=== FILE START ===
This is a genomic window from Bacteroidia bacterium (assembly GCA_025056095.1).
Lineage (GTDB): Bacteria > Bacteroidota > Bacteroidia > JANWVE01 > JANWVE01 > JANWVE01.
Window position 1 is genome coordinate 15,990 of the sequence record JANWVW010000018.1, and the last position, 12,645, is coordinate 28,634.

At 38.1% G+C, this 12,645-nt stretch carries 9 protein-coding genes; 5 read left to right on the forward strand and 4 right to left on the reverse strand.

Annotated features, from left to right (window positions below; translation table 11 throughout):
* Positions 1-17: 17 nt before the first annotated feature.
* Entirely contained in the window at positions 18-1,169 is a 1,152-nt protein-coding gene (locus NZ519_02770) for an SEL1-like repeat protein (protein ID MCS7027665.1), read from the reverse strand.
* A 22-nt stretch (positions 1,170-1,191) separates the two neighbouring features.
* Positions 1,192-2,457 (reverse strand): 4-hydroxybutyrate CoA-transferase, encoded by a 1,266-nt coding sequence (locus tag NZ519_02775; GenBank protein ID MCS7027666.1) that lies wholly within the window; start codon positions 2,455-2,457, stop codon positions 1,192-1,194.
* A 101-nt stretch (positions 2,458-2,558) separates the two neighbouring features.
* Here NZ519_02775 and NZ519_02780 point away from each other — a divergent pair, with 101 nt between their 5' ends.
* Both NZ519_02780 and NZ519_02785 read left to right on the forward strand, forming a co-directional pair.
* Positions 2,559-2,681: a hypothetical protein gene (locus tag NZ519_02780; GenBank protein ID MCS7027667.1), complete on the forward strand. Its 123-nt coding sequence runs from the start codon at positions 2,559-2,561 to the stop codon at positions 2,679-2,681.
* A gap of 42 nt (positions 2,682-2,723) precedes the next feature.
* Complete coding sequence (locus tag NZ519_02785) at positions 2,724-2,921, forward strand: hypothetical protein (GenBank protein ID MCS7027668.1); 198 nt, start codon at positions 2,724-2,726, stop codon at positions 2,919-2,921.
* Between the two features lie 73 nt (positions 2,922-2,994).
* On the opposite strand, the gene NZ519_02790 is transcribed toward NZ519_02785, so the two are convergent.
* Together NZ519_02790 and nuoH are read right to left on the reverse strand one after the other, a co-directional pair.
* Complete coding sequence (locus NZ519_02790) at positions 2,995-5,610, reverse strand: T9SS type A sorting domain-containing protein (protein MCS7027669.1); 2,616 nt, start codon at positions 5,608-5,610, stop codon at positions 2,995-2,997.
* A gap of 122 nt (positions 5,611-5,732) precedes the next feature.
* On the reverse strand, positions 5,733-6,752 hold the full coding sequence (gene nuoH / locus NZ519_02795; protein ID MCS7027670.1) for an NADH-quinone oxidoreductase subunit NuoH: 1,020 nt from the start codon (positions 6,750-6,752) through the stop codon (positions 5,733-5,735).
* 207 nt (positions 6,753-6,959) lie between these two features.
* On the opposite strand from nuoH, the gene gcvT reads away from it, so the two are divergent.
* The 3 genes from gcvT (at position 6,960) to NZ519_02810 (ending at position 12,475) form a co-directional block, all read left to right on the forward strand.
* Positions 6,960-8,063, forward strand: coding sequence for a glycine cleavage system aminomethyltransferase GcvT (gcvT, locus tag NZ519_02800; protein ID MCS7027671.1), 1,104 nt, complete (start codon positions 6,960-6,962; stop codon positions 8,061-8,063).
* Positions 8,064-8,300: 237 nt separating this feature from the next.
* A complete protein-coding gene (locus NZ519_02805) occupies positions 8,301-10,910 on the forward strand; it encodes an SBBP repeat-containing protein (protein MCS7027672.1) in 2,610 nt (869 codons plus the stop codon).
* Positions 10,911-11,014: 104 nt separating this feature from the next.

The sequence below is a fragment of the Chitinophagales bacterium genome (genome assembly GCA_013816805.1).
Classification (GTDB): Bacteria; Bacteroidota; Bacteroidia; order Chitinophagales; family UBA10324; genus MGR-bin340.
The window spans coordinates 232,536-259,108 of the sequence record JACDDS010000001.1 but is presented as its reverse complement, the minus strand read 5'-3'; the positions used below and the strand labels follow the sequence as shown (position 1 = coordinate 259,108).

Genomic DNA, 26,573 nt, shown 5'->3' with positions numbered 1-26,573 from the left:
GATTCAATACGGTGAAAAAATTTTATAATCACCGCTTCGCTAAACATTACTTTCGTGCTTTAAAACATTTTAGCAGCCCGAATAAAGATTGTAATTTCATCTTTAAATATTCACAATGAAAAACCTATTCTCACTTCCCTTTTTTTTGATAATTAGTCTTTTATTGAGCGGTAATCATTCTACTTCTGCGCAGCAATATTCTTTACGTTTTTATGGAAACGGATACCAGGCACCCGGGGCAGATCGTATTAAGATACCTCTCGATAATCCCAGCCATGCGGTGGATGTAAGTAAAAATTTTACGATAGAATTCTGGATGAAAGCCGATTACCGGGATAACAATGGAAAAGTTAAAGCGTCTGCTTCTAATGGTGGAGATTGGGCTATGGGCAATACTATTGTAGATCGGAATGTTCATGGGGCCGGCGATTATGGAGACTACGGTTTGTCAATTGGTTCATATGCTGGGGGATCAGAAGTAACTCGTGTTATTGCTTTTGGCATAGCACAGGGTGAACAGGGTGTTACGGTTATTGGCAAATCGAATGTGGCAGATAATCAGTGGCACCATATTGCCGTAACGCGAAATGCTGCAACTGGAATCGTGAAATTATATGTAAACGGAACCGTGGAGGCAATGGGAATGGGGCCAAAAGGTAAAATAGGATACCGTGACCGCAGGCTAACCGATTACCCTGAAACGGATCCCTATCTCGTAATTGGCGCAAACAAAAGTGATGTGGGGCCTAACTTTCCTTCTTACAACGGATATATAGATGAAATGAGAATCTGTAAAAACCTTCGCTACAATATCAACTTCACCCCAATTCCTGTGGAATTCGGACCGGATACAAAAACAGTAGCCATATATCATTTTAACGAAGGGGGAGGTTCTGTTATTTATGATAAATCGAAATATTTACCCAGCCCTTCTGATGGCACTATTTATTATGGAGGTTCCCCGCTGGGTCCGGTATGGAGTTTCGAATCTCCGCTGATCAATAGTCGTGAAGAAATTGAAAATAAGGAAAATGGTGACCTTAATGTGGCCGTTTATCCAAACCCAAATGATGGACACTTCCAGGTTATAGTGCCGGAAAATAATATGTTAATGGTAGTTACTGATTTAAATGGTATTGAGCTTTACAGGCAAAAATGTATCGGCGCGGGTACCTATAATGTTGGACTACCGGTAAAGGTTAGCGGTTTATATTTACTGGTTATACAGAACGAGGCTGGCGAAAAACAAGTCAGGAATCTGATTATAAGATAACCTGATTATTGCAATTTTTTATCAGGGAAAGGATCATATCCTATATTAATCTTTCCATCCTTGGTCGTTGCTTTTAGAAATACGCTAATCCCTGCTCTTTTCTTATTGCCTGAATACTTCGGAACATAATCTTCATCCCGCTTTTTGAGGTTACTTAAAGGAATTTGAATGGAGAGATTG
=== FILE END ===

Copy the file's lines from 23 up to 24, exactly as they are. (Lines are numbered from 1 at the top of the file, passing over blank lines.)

* On the opposite strand from nuoH, the gene gcvT reads away from it, so the two are divergent.
* The 3 genes from gcvT (at position 6,960) to NZ519_02810 (ending at position 12,475) form a co-directional block, all read left to right on the forward strand.